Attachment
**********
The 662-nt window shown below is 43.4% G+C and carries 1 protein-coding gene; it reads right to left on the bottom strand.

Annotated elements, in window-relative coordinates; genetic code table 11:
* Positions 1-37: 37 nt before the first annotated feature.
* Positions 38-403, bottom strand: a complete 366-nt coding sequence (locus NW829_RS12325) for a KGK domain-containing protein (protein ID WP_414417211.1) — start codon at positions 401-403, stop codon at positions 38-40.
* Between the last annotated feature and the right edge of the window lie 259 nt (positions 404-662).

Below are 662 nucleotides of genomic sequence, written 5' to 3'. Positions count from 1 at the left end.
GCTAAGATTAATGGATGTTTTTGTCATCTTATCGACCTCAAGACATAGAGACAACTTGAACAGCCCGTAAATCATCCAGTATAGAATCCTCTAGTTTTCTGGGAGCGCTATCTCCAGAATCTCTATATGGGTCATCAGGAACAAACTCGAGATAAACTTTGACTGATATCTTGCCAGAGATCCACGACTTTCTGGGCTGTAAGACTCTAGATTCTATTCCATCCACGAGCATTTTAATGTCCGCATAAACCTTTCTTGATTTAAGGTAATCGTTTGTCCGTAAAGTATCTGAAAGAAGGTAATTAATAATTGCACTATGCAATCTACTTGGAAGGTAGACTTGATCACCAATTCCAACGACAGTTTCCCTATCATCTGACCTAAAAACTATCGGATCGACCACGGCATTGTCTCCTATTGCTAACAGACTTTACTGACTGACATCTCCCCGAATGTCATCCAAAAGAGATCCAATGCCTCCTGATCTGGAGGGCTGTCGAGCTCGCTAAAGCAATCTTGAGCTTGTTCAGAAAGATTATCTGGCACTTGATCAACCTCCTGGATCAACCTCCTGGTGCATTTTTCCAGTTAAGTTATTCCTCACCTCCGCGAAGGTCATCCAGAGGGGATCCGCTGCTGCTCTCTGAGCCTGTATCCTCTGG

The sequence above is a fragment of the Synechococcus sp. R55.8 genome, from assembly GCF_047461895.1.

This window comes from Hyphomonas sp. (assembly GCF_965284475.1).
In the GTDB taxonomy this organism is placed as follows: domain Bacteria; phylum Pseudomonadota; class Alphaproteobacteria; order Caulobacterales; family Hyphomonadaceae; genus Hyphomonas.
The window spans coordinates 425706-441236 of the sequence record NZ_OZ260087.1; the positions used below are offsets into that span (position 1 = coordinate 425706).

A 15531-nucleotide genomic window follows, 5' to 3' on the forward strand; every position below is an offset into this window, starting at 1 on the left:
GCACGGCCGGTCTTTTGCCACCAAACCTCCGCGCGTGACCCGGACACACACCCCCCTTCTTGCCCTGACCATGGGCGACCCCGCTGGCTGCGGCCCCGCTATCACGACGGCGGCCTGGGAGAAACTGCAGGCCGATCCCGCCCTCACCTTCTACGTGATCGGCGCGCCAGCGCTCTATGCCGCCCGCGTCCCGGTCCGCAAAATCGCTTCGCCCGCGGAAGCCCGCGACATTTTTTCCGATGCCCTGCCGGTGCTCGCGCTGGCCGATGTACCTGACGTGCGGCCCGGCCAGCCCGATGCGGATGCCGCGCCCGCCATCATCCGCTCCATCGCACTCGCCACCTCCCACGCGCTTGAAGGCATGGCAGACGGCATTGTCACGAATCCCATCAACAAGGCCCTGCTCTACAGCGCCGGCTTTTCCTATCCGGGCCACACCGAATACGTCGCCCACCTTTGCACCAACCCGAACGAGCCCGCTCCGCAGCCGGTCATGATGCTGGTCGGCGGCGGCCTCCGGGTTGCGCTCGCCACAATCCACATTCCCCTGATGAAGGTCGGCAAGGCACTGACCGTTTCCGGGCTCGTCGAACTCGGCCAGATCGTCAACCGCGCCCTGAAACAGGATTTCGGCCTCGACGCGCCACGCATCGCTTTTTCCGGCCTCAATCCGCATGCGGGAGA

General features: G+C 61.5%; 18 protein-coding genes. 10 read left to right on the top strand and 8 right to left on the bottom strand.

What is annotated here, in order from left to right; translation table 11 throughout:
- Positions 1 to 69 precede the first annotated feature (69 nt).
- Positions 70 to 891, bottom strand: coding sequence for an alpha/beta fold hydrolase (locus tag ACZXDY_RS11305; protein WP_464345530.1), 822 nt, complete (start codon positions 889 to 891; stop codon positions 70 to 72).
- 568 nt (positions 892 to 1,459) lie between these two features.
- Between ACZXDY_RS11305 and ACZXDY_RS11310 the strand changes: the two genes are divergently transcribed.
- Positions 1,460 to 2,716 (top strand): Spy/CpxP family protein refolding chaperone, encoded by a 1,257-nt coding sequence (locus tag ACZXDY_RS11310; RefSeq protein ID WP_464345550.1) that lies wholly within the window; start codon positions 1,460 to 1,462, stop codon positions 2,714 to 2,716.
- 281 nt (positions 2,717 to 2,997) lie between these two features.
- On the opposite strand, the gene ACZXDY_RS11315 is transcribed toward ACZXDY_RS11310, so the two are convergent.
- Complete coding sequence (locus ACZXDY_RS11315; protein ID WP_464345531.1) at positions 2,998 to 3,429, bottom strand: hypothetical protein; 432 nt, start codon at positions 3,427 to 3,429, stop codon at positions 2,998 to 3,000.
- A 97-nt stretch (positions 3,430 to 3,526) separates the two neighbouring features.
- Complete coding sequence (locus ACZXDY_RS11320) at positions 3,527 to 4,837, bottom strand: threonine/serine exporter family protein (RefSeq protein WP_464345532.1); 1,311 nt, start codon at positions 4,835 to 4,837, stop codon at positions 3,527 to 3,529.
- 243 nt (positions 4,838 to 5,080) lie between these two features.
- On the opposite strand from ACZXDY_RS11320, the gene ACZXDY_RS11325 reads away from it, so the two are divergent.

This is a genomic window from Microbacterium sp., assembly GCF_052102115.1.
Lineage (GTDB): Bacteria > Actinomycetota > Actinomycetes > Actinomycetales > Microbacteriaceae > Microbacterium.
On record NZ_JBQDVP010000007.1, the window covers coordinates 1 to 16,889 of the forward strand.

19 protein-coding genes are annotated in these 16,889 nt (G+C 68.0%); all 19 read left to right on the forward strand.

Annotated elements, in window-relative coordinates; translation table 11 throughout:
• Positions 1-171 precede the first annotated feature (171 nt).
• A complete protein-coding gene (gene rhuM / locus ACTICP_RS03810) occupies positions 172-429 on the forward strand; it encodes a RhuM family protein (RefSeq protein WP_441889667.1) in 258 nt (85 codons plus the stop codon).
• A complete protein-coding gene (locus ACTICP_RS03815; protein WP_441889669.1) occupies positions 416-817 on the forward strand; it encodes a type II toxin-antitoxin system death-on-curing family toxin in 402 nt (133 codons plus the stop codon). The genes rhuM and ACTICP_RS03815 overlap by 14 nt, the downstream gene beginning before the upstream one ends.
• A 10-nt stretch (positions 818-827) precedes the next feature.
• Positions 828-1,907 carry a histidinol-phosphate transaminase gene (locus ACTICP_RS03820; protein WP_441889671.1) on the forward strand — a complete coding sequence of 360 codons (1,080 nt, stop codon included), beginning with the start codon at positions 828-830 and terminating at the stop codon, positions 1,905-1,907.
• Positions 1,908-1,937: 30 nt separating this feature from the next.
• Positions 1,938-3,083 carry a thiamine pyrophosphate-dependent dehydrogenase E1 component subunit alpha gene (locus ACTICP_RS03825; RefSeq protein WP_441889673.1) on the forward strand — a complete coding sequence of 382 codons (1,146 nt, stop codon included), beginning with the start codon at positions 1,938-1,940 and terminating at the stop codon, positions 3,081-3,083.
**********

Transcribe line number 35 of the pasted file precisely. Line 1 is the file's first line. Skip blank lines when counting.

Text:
• A complete protein-coding gene (locus ACTICP_RS03815; protein WP_441889669.1) occupies positions 416-817 on the forward strand; it encodes a type II toxin-antitoxin system death-on-curing family toxin in 402 nt (133 codons plus the stop codon). The genes rhuM and ACTICP_RS03815 overlap by 14 nt, the downstream gene beginning before the upstream one ends.